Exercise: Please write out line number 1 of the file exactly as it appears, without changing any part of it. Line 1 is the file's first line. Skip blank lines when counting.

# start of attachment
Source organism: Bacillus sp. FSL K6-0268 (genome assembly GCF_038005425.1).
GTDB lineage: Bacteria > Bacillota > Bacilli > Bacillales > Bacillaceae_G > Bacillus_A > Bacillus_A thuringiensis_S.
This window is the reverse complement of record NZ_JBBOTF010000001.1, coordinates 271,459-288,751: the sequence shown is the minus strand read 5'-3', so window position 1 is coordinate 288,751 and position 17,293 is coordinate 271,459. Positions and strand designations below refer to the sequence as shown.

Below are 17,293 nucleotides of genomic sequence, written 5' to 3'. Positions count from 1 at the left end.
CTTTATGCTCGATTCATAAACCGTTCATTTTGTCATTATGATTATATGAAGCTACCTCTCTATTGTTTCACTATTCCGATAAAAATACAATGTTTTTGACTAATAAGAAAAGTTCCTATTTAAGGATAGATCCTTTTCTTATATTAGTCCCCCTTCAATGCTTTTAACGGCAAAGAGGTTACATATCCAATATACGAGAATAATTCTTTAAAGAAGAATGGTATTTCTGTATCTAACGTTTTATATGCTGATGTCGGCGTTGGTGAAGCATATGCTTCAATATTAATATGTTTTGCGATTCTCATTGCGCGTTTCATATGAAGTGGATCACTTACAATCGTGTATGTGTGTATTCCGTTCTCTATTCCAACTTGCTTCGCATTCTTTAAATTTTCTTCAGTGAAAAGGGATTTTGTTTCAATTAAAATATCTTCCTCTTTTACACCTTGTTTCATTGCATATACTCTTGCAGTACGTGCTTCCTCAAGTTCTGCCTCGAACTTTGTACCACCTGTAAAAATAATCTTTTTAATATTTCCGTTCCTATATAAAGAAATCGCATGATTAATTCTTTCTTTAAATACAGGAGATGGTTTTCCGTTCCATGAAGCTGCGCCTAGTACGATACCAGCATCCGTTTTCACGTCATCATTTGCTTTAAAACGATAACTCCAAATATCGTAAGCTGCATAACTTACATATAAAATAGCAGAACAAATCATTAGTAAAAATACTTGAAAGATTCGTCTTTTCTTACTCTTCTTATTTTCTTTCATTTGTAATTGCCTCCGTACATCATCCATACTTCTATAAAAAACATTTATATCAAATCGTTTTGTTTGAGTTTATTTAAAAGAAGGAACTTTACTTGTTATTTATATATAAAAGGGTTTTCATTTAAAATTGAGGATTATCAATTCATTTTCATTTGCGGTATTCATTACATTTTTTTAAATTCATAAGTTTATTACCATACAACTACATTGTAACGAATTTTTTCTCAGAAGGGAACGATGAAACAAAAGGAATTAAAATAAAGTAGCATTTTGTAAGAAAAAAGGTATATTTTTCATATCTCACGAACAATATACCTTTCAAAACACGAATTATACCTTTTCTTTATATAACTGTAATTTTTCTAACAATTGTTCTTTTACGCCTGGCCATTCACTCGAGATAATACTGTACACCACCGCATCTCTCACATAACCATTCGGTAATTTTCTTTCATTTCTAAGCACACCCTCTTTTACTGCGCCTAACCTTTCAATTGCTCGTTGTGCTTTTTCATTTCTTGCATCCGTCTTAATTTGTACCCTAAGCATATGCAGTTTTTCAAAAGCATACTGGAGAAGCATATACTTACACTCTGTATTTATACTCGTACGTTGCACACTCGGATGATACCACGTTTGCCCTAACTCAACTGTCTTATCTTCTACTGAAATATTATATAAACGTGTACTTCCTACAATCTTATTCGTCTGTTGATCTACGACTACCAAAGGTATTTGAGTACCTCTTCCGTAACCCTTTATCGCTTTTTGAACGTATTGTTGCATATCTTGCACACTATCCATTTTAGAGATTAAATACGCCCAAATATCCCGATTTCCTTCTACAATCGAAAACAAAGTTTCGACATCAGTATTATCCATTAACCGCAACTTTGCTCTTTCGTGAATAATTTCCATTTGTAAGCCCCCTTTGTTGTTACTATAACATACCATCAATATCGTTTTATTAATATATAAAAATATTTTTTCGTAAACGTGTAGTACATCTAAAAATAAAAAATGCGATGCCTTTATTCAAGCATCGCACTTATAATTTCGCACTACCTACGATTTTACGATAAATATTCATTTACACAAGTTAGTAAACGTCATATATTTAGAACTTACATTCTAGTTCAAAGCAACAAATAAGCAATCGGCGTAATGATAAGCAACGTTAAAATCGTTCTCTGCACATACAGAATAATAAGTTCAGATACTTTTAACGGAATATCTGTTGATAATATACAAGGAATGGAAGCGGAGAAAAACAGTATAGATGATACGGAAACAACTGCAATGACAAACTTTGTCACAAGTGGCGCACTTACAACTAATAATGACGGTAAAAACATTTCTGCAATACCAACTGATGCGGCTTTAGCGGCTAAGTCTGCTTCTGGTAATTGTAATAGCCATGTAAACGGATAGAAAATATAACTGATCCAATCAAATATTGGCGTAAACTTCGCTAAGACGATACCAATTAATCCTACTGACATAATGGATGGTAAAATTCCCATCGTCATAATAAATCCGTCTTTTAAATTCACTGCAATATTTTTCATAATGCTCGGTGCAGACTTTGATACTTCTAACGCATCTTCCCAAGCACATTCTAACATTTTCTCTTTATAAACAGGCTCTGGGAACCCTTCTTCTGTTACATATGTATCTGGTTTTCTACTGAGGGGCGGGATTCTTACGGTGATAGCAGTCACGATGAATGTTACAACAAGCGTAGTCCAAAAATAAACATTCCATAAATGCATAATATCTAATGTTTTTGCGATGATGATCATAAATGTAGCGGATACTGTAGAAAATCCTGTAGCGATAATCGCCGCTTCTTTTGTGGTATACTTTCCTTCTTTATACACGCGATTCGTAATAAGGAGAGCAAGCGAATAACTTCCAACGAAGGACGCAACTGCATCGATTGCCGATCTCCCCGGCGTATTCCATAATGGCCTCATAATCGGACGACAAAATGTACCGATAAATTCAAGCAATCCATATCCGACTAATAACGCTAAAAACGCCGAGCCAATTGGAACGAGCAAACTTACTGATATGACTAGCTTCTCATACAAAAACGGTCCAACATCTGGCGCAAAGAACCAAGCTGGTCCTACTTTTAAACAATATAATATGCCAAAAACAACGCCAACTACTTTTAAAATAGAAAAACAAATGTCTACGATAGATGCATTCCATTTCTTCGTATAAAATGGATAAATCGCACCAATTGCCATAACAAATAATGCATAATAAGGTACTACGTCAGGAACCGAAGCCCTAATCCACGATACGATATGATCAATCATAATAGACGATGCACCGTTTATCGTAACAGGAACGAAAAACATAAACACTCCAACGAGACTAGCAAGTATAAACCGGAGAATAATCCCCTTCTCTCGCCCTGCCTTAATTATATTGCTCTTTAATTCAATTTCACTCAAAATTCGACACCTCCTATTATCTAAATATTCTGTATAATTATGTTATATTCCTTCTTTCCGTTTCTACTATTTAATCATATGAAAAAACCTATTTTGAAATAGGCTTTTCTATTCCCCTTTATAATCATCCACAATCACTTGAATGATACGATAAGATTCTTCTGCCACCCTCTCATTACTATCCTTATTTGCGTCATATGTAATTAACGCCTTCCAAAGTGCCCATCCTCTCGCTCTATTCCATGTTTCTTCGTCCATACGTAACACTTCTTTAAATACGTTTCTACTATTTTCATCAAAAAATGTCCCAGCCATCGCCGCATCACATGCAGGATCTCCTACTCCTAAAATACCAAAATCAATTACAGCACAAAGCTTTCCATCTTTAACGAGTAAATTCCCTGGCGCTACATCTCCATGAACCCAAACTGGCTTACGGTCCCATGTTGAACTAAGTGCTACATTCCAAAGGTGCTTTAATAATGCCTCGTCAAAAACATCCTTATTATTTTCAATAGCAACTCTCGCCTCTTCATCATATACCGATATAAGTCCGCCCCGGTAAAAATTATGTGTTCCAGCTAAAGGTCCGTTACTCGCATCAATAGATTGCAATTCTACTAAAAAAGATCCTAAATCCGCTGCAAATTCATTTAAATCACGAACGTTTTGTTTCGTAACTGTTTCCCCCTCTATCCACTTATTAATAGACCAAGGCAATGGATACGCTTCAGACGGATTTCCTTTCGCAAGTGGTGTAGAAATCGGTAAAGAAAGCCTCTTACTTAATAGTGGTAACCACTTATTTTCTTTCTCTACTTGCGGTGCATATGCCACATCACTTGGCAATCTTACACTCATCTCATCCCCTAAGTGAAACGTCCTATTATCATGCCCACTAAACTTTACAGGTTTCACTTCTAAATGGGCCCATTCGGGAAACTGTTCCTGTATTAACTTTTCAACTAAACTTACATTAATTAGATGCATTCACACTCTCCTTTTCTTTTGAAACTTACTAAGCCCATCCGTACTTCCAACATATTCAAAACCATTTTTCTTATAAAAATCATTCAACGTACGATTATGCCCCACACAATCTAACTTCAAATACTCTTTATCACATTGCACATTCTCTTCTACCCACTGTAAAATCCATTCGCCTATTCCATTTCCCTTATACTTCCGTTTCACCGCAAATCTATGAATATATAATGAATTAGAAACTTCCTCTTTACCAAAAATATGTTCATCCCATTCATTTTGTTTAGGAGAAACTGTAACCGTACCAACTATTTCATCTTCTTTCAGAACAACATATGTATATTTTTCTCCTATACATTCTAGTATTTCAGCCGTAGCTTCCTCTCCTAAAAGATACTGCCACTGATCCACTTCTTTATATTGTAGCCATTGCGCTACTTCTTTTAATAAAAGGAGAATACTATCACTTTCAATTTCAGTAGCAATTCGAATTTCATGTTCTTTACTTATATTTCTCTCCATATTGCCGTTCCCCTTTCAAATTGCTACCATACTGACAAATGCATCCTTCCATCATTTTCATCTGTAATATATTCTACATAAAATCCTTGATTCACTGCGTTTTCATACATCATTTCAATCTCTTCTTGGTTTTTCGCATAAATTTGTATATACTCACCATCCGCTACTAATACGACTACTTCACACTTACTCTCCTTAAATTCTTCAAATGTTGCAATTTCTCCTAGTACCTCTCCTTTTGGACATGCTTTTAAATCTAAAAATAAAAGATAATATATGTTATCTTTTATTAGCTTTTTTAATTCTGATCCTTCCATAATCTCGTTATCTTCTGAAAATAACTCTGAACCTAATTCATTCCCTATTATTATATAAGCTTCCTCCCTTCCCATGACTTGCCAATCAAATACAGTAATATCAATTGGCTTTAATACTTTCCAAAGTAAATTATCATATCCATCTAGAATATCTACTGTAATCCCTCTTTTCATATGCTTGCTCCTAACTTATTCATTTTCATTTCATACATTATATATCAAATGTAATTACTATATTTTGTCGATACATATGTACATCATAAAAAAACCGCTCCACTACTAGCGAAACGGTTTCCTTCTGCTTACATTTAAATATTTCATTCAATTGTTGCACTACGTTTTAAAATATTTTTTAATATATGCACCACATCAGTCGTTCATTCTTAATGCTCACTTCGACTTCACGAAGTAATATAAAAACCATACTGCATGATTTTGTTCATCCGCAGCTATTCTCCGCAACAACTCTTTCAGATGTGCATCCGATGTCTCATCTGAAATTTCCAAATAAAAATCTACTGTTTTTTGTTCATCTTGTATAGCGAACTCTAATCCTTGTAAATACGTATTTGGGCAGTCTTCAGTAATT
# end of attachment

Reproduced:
Source organism: Bacillus sp. FSL K6-0268 (genome assembly GCF_038005425.1).